Ten years after the opening of the detention center at Guantanamo Bay, political debate rages on. But the military who run it and security officials who tracked its inmates have a surprisingly united view: the facility should be closed and as many of its inmates as possible tried in U.S. courts. With David Petraeus pointing out that "the enemy continues to beat you with them [Guantanamo conditions] like a stick," and retired officers from four-star Marine generals to the prison's first warden calling for it to be closed, it is time for Congress and the administration to work together to craft a solution based on effective counterterrorism, not fear-mongering.
Yesterday, a procedural vote on the defense spending bill containing the repeal of the "Don't Ask Don't Tell" (DADT) policy came just three votes shy of the 60 votes needed to bring the bill to the floor for debate. This minority group of senators blocked the important defense bill because of DADT repeal, which is supported by the majority of the country, the military and top bipartisan and nonpartisan military experts. The current DADT policy harms America's national security by depriving the military of crucial skills, creating unneeded financial strains and, perhaps most importantly, by violating the core principles that the military's success are based on: integrity and discipline. This is not a sustainable policy. A legislative pathway towards repeal is still preferred to ensure an orderly implementation that the Pentagon leadership has been advocating for. However, there remain a number of pathways for repeal, and it is crucial that all tools be considered in order to end this harmful policy.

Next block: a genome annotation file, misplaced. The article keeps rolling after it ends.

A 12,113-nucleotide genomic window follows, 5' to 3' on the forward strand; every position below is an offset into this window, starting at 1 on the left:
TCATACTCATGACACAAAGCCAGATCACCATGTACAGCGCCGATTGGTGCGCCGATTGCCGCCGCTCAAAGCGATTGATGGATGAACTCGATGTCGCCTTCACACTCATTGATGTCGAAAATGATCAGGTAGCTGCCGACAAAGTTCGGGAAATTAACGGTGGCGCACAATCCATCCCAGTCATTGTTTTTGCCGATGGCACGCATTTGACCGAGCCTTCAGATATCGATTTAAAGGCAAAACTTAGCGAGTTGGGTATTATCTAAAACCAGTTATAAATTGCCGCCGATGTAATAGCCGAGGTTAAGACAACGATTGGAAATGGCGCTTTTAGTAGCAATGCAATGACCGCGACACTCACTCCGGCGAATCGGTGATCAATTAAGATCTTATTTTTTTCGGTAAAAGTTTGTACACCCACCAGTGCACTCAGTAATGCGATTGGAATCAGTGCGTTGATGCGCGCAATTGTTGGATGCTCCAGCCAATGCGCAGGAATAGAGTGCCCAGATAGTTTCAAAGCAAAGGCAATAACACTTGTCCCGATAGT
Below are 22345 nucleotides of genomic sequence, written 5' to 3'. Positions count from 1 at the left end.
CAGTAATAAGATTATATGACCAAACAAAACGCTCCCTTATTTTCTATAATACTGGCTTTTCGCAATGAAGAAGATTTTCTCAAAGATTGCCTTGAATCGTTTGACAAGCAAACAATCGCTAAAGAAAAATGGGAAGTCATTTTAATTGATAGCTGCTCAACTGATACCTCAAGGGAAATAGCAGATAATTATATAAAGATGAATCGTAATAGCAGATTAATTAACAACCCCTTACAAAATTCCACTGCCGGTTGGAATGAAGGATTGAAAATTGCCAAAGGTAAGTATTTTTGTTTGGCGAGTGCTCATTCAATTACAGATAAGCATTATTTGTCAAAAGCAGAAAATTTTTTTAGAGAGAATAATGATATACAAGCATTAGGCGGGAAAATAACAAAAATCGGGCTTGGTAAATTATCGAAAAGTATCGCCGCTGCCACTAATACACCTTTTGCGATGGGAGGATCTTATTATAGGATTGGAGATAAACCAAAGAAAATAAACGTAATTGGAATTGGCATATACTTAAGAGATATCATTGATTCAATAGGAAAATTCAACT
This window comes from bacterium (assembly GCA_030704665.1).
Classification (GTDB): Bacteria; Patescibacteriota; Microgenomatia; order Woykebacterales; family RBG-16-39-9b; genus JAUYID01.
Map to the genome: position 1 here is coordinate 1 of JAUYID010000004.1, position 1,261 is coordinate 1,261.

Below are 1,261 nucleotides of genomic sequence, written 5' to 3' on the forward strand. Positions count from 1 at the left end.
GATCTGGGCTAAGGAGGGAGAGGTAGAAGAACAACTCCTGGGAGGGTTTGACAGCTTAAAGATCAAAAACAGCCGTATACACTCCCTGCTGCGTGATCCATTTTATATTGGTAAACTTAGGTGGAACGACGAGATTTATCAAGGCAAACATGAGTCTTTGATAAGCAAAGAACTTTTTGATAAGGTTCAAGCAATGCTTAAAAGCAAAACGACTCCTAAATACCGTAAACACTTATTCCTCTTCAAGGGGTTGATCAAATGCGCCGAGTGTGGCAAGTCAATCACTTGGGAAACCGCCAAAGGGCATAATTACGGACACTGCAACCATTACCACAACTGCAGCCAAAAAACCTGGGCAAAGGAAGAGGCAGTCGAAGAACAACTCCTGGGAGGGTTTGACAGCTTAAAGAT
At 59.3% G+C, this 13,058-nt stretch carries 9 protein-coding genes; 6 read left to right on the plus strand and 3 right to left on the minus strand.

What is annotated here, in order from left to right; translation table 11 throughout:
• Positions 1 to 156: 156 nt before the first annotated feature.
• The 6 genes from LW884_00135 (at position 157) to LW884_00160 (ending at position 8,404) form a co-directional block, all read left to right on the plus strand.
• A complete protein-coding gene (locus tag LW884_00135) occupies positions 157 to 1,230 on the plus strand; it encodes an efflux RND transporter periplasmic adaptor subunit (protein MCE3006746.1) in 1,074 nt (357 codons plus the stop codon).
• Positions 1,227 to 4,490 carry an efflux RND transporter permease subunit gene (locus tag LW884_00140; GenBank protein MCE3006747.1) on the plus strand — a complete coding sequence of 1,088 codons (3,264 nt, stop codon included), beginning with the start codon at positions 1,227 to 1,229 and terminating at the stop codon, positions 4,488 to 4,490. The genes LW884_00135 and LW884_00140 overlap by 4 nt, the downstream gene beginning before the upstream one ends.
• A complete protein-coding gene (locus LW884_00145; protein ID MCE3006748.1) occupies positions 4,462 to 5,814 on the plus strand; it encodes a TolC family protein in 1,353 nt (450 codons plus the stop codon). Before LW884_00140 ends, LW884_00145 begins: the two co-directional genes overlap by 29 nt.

A Rolling Stone profile of NATO-ISAF Commander General Stanley McChrystal, which contained derisive critiques of senior Obama administration officials by both the general and his aides, has touched off a furious controversy. McChrystal, after delivering a written apology, has been summoned to appear in person before the President to explain his comments. Regardless of the outcome of that meeting, it is clear from McChrystal's own written statement that the comments in the piece reflected "poor judgment and should never have happened." Additionally, up to this point, McChrystal has offered unequivocal support for the Administration's Afghanistan strategy and the process that informed its development. Specifically, in December, he stated that, "The Afghanistan-Pakistan review led by the President has provided me with a clear military mission and the resources to accomplish our task." While some may be tempted to seize on this incident as evidence that the Obama Administration is not in sync with the military, statements from McChrystal, General Petraeus, Admiral Mullen, and Secretary Gates all confirm the Pentagon's full support for the administration's strategy in Afghanistan and the White House's leadership in its creation.